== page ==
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Hit the tires with a bush and some concentrated soap. In the dark shine a light on them and you would be surprised how much they shine even if they look dirty. Once you scuff em up bad then just time for new tires.


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When it's really cold and especially blustery and blowing snow I throw on a pair of Spoggles. They come in clear and most tint and mirrored lenses. They are our company standard for safety glasses on site so I have a ready supply. Great for commuting as they have a vented foam inner ring for each eye socket. Bolle and Uvex also make their versions. Although ...


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It depends on how far below freezing you are riding. In close to freezing temperatures, where slush and muck are an issue, a wet lube offers better protection despite it's increased viscosity and resistance. At colder temperatures where slush is no longer an issue (15F/-10C) you should consider a dry lube. It will offer less resistance while riding and ...


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Winterize your freehub body. This kind of failure is common in colder temperatures and a hub acting like this should not be ridden. In addition to the safety issue, you can destroy your freehub with partial engagement. The freehub needs to be disassembled, the factory grease cleaned out of it and regreased with a winter weight grease.


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Many fatbike manufacturers are currently making full carbon frames intended to be raced and ridden at sub zero temperatures. These manufacturers were previously using titanium, but most folks ran all the same carbon parts that everyone else did on their regular mountain bikes. Short answer, yes. This has been done for a long time and the breakage rate ...


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Perhaps. There are two main areas of a bicycle prone to damage in truly cold temperatures. The first is your freehub. When the grease in a freehub gets thicker, it can prevent the hub from full engagement. At best this means when you pedal forward, nothing happens. At worst, you can get partial engagement and chip/destroy the teeth inside your freehub, ...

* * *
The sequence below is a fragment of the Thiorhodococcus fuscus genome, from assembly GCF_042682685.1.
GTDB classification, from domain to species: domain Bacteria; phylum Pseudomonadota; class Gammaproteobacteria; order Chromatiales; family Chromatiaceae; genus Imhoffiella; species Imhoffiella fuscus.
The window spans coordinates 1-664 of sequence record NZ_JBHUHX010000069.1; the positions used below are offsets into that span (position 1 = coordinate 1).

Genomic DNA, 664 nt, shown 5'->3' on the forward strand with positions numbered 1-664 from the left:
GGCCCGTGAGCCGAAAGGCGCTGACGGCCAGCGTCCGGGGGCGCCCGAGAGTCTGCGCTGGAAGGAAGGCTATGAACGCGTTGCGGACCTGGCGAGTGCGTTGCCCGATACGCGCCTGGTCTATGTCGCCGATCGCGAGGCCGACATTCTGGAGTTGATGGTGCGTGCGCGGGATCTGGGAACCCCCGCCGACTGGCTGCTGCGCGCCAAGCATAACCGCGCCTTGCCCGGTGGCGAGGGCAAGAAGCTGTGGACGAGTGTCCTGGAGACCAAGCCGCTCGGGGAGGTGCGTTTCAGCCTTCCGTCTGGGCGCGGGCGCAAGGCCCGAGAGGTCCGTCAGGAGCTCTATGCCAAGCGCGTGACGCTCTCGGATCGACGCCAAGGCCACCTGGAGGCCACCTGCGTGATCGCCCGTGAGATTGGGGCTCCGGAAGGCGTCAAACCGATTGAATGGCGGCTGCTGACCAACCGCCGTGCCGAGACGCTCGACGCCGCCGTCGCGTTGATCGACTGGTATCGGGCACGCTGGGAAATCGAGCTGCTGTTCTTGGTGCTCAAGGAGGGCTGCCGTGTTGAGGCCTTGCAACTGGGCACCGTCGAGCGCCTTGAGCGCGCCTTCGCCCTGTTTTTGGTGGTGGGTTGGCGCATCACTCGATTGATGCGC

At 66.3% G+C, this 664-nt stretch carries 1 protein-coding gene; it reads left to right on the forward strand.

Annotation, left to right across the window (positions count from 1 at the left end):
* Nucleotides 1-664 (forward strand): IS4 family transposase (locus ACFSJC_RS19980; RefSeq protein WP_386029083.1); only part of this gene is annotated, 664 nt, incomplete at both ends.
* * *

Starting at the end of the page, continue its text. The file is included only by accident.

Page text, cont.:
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The right answer to this (as with all tire pressure questions) is try it out as the sidewall ratings (and anyone else who gives you an answer with a number in it) is likely giving you nonsense. In fact, you should not be near the max sidewall rating in winter (or in summer) in most cases and thus this is not something you should be worrying about if your ...


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Ideal Gas equation: pV=nRT With +15oC and -20oC the pressure ratio between the two is: p1/p2 = (273+15)/(273-20). Or 13% higher pressure when put in the garage. However that is assuming you are pumping it to maximum pressure, that the tyre can no longer (or very slightly) expand, making V (volume) constant. That is the basics for your assumption. ...


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Most likely not. Most frames with caliper brakes can at a maximum take a 28 or really narrow and slick 30 (assuming a modern short reach caliper). A nobby tire will almost certainly not fit regardless of size. if there's a lot of clearance currently ( > 1cm), I would take it to your lbs and check with them.



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